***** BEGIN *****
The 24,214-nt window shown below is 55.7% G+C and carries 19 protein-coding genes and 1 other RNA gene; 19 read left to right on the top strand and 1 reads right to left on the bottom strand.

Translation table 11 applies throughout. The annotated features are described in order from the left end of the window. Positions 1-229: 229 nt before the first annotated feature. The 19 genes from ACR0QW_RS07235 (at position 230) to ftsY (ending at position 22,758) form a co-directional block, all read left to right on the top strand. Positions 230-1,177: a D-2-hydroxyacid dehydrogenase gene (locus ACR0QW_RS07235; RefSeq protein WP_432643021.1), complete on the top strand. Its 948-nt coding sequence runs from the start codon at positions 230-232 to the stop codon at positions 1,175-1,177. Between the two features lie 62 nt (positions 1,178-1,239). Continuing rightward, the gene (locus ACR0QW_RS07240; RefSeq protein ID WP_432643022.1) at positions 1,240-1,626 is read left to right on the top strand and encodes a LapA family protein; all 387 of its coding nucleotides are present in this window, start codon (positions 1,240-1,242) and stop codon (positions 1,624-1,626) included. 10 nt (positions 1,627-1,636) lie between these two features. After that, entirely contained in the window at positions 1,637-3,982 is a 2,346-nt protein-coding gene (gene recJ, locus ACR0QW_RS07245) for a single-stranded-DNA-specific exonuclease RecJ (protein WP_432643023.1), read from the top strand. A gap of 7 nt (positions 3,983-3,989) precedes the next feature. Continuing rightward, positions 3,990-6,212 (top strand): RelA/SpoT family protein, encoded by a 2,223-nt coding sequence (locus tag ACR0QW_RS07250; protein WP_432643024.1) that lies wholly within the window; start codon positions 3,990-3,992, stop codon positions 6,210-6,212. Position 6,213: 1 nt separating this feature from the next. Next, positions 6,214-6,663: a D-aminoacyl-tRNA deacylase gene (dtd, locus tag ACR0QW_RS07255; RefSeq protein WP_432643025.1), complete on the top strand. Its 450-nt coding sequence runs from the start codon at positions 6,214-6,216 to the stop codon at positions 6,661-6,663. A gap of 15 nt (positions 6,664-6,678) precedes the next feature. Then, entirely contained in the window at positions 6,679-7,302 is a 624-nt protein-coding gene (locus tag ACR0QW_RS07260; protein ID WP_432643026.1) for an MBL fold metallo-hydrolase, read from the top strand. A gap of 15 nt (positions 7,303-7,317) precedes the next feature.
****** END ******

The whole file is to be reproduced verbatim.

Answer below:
The 24,214-nt window shown below is 55.7% G+C and carries 19 protein-coding genes and 1 other RNA gene; 19 read left to right on the top strand and 1 reads right to left on the bottom strand.

Translation table 11 applies throughout. The annotated features are described in order from the left end of the window. Positions 1-229: 229 nt before the first annotated feature. The 19 genes from ACR0QW_RS07235 (at position 230) to ftsY (ending at position 22,758) form a co-directional block, all read left to right on the top strand. Positions 230-1,177: a D-2-hydroxyacid dehydrogenase gene (locus ACR0QW_RS07235; RefSeq protein WP_432643021.1), complete on the top strand. Its 948-nt coding sequence runs from the start codon at positions 230-232 to the stop codon at positions 1,175-1,177. Between the two features lie 62 nt (positions 1,178-1,239). Continuing rightward, the gene (locus ACR0QW_RS07240; RefSeq protein ID WP_432643022.1) at positions 1,240-1,626 is read left to right on the top strand and encodes a LapA family protein; all 387 of its coding nucleotides are present in this window, start codon (positions 1,240-1,242) and stop codon (positions 1,624-1,626) included. 10 nt (positions 1,627-1,636) lie between these two features. After that, entirely contained in the window at positions 1,637-3,982 is a 2,346-nt protein-coding gene (gene recJ, locus ACR0QW_RS07245) for a single-stranded-DNA-specific exonuclease RecJ (protein WP_432643023.1), read from the top strand. A gap of 7 nt (positions 3,983-3,989) precedes the next feature. Continuing rightward, positions 3,990-6,212 (top strand): RelA/SpoT family protein, encoded by a 2,223-nt coding sequence (locus tag ACR0QW_RS07250; protein WP_432643024.1) that lies wholly within the window; start codon positions 3,990-3,992, stop codon positions 6,210-6,212. Position 6,213: 1 nt separating this feature from the next. Next, positions 6,214-6,663: a D-aminoacyl-tRNA deacylase gene (dtd, locus tag ACR0QW_RS07255; RefSeq protein WP_432643025.1), complete on the top strand. Its 450-nt coding sequence runs from the start codon at positions 6,214-6,216 to the stop codon at positions 6,661-6,663. A gap of 15 nt (positions 6,664-6,678) precedes the next feature. Then, entirely contained in the window at positions 6,679-7,302 is a 624-nt protein-coding gene (locus tag ACR0QW_RS07260; protein ID WP_432643026.1) for an MBL fold metallo-hydrolase, read from the top strand. A gap of 15 nt (positions 7,303-7,317) precedes the next feature.